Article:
The European Union remains committed to eventually lifting its stringent visa requirements for Armenian citizens, a senior EU diplomat said on Friday.
“I can say that you are not forgotten,” Piotr Switalski, the head of the EU Delegation in Armenia, told a seminar held in Yerevan.
Switalski said that the launch of a formal process of visa liberalization for Armenia will be on the agenda of next year’s EU summit on the Eastern Partnership program offering six ex-Soviet republics much closer partnership with the 28-nation bloc.
Three of those republics -- Moldova, Georgia and Ukraine -- signed Association Agreements with the EU in 2014. Consequently, citizens of Moldova are already able to travel to the Schengen Area covering most of Europe without a visa, while Georgians and Ukrainians are expected to qualify for visa-free travel later this year.
Armenia was on course to also sign an Association Agreement with the EU until President Serzh Sarkisian unexpectedly decided in 2013 to make it part of the Russian-le Eurasian Economic Union (EEU). Brussels and Yerevan are currently negotiating on a less far-reaching accord.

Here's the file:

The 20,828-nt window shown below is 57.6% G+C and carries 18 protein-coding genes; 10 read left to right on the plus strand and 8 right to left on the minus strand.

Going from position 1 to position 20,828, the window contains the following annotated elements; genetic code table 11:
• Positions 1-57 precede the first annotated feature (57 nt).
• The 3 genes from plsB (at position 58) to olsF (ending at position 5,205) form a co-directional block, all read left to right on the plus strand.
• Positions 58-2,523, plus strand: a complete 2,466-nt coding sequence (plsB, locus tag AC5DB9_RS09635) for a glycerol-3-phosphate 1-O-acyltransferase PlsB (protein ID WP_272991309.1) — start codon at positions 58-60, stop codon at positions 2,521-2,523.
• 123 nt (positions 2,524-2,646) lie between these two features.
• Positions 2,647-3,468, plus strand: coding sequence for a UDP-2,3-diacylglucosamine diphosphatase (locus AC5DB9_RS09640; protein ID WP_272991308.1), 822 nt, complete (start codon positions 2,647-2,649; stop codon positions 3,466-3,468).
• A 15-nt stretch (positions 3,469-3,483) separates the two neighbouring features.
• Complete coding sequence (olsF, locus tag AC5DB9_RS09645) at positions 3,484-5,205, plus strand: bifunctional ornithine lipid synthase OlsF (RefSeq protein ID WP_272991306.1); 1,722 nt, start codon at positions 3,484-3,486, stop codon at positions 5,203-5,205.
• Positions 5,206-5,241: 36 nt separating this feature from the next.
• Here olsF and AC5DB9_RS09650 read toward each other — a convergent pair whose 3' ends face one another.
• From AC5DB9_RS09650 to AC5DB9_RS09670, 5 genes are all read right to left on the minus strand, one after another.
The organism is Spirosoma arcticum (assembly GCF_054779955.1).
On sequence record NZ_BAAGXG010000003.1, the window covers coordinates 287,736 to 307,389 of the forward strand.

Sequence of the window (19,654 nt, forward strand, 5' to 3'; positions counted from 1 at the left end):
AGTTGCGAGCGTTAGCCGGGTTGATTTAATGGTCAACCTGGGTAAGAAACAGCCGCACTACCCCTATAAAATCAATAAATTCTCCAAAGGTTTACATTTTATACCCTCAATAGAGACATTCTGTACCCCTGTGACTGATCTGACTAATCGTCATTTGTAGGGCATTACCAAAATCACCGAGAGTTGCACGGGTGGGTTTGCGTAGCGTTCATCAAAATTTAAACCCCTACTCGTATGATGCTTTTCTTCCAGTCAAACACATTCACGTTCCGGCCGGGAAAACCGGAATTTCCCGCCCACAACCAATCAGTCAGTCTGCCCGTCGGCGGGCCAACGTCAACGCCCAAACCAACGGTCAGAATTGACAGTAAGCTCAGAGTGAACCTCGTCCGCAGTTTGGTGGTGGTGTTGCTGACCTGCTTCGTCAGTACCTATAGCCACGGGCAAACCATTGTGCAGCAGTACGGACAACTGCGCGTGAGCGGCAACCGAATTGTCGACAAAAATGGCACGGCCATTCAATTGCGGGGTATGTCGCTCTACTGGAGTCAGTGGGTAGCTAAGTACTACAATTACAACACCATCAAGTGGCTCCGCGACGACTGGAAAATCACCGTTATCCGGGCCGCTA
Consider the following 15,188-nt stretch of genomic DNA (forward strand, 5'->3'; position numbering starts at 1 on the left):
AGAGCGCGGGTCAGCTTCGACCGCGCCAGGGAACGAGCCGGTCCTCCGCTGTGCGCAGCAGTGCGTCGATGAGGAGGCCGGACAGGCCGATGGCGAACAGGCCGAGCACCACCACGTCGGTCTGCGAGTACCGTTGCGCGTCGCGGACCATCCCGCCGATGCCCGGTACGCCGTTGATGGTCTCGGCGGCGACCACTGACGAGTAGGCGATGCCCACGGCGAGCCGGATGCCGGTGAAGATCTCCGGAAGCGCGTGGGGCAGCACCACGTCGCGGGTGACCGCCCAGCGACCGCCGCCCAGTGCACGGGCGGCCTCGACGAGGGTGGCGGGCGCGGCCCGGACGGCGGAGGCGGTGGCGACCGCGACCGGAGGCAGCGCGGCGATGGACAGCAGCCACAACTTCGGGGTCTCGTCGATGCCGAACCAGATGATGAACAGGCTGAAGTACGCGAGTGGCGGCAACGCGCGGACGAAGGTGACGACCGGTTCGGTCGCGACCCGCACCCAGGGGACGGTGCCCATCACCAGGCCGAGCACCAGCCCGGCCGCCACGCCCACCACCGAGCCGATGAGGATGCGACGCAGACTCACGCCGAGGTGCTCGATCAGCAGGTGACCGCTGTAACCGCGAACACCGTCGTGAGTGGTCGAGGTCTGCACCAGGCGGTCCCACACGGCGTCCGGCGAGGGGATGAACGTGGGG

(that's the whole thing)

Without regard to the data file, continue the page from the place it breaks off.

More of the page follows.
Foreign Minister Edward Nalbandian urged the EU to launch a “dialogue” with Yerevan on visa liberalization when those negotiations officially began in December.
EU leaders expressed readiness to do that at a May 2015 summit in Riga. They said that such a process is contingent on the “full implementation” of an EU-Armenia agreement on “readmission” of illegal immigrants.
The readmission agreement was signed in April 2013 shortly after the EU eased some of its visa rules and procedures for Armenians. Armenia unilaterally abolished its visa regime for citizens of the EU member states around that time.
Switalski insisted on Friday that membership in the Russian-led bloc does not preclude closer ties between Armenia and the EU. He said the talks on the signing of the new EU-Armenia deal have entered an “intensive phase.”